Lawyers competing for clients in today’s cut-throat market know this to be true: It’s noisy out there. Competitors are thumping their chests and shouting “I’m an expert” to anyone who will listen across the internet and social media. At the same time, and likely as a result of all the bravado, clients are becoming increasingly discerning. They’re seeking out real experts, not self-proclaimed ones.
For lawyers willing to put in the work, this set of circumstances shouldn’t raise an alarm — it should be seen as a massive opportunity. Today’s landscape is ripe for thought leadership marketing that can help you stand out amid all the noise.
What Is a Thought Leader?
A lawyer who is a thought leader is an industry expert who shares his or her expertise with a target market (often members of an industry vertical) for the purpose of educating, inspiring and increasing business performance. Thought leaders immerse themselves in industries and learn everything there is to know about how legal solutions align with business challenges. They stay on top of what members of their industry are focused on and, more importantly, they see what’s coming next.
Here’s an important reason to become a thought leader: Clients are looking for them. The first stop for any prospective client in search of an answer to a legal question is online. If you can inject yourself into the conversation with answers to difficult questions, you are more likely to be top of mind when the client’s search for answers turns into a search for counsel.
Positioning Yourself as a Thought Leader
By writing, speaking and otherwise sharing insights that are tailored and contextualized for a particular audience, you can build authority and influence, and position yourself as someone worth paying attention to.
The alternative is to remain quiet and hope to be picked like the proverbial needle in a haystack. A far better approach is to craft a reputation as the go-to expert in your domain.
But … It’s Not Up to You to Decide
If you spend any time online, you’ve undoubtedly noticed that more and more people are claiming the mantle of “thought leader” or “expert” in this or that. These terms have become the new “hero” or “brilliant” or “genius” — overused and increasingly irrelevant epithets that are easy to ignore, especially when they’re self-proclaimed. But that’s OK. Again, when there’s noise and overreach there’s greater opportunity for those who do the hard work to stand out for the right reasons. Accordingly, it’s more important than ever to actually be an expert and to show — not tell — how your expertise solves the problems of those you hope to serve.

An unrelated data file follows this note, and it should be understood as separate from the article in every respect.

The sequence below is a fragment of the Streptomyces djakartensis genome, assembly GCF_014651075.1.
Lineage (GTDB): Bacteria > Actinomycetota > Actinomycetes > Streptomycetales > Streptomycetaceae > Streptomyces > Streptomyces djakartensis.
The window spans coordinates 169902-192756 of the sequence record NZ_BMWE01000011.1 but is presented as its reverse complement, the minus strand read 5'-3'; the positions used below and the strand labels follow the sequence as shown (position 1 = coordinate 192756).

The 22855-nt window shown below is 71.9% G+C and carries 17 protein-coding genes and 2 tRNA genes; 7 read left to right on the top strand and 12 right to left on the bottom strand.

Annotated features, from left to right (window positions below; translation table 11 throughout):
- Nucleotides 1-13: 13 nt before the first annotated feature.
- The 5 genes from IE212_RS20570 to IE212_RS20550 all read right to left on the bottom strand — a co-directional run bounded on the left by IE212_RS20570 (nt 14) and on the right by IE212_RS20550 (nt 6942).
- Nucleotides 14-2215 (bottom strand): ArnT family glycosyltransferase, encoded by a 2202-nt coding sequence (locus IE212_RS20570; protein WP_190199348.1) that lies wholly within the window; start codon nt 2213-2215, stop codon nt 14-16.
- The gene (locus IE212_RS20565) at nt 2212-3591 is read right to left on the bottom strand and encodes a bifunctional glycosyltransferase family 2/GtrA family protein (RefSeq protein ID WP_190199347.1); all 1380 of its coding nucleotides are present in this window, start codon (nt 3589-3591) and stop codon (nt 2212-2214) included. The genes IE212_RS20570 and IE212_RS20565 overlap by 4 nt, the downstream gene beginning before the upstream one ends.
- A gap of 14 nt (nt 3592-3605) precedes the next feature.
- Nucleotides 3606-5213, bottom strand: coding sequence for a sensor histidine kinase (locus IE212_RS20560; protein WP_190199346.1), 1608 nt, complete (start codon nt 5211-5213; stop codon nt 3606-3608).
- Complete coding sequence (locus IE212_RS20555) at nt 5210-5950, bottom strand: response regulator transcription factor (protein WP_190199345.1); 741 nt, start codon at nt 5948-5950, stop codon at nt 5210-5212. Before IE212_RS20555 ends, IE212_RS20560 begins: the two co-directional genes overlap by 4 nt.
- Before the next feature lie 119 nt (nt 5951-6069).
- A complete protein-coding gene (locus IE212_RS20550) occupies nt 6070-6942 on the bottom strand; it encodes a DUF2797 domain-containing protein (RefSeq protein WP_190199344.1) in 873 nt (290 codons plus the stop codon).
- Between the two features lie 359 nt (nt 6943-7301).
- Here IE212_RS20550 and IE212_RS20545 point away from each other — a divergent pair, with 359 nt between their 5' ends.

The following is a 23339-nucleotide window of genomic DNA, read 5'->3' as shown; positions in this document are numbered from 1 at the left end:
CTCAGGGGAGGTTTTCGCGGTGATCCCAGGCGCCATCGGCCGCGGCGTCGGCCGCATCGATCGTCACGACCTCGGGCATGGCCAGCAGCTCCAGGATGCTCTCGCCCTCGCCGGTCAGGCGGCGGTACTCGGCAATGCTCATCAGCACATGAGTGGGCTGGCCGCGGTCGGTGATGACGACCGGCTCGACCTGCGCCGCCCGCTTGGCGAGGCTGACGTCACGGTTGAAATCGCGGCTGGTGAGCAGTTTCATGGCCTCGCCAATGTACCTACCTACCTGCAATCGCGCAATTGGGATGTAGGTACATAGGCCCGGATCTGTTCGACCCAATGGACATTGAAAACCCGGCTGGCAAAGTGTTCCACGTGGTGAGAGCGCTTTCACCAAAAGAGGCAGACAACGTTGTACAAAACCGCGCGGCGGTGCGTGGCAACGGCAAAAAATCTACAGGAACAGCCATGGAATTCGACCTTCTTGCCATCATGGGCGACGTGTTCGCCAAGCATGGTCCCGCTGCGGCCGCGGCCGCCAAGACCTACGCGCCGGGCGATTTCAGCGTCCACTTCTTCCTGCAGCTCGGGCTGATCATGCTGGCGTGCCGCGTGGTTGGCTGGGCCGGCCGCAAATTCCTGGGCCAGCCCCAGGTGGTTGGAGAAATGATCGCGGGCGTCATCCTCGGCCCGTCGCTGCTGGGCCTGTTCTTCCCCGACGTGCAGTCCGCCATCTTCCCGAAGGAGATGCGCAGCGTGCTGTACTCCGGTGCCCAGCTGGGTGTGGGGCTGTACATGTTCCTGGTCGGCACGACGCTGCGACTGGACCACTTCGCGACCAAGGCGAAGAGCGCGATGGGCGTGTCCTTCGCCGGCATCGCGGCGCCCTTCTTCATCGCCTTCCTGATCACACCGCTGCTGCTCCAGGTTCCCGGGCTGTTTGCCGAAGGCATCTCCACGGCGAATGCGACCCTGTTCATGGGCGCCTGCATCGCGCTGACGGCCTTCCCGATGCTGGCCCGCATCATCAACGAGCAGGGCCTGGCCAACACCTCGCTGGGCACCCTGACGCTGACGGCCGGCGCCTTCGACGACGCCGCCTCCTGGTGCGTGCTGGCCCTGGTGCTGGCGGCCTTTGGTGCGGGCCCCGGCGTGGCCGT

Mark Herrmann (who I profile in my new book for his prolific content marketing prowess) puts it well in his article “3 Thoughts on Thought Leadership“:
“You’re a thought leader only when people follow you. When your articles are cited by others, when your proposals become federal regulations, when what you’ve written has had impact, then you’re a thought leader. Until then, you’re just another guy who has occasionally gotten his name in print. The difference between publishing something and being a thought leader is the difference between trying (which is better than nothing) and succeeding.”
Five Steps to Thought Leadership
So you want to be a thought leader-lawyer? Here are steps to get started:
Define your audience. Thought leaders don’t try to communicate with everyone. They choose a small audience with common interests and concerns and speak directly to its members. They define a nichenot only for their practice but also for their thought leadership efforts, and over time come to be seen as a valuable resource. Instead of being perceived as an outsider who’s looking to crash the party, a thought leader is welcomed as a trusted advisor who’s looking to add value to the conversation happening within an industry.
Share your wisdom. Don’t just report what is happening — shape the narrative. Take the time to think deeply about the issues and go beyond the case summaries, statutory updates and surface-level analyses others are producing. Don’t describe what happened, explain its implications to your target market. Many lawyers are fearful of freely giving away their best stuff. Like George Costanza in a classic “Seinfeld” episode, do the opposite and put it all out there. Prospective clients aren’t looking to do the work themselves. They’re looking to hire the most qualified expert for the job.
Find your voice. Loosen up. Be lively. Write in the first person. Show some personality. Just because the law tends to be a dry subject doesn’t mean you need to be. The “noise” is full of boring, technical, jargon-filled, personality-lacking prose. You’ll stand out by breaking free of conventional restraints and injecting your writing with a bit of punch and pizazz.
Be consistent. Thought leadership never ends. It’s not a sprint, it’s a marathon. Thought leadership requires consistency. Don’t aim for big hits. Big hits rarely happen, and even when they do, their impact can quickly fade. Publishing one article on a big platform may get you lots of “likes” on social media but that’s about it. Thought leaders continue to show up. As Seth Godin says, it’s the constant “drip, drip, drip” that matters.
Be generous and cultivate a following. No one becomes a thought leader on their own. As Mark Herrmann explained, “You’re only a thought leader when people follow you.” And as with any leader, people will only willingly follow you if you’re a generous (thought) leader. Build connections on social media and engage. Share, like and comment on other people’s content. Share your wisdom freely. Be helpful. Be responsive. Do these things consistently and people will follow … and then work will follow.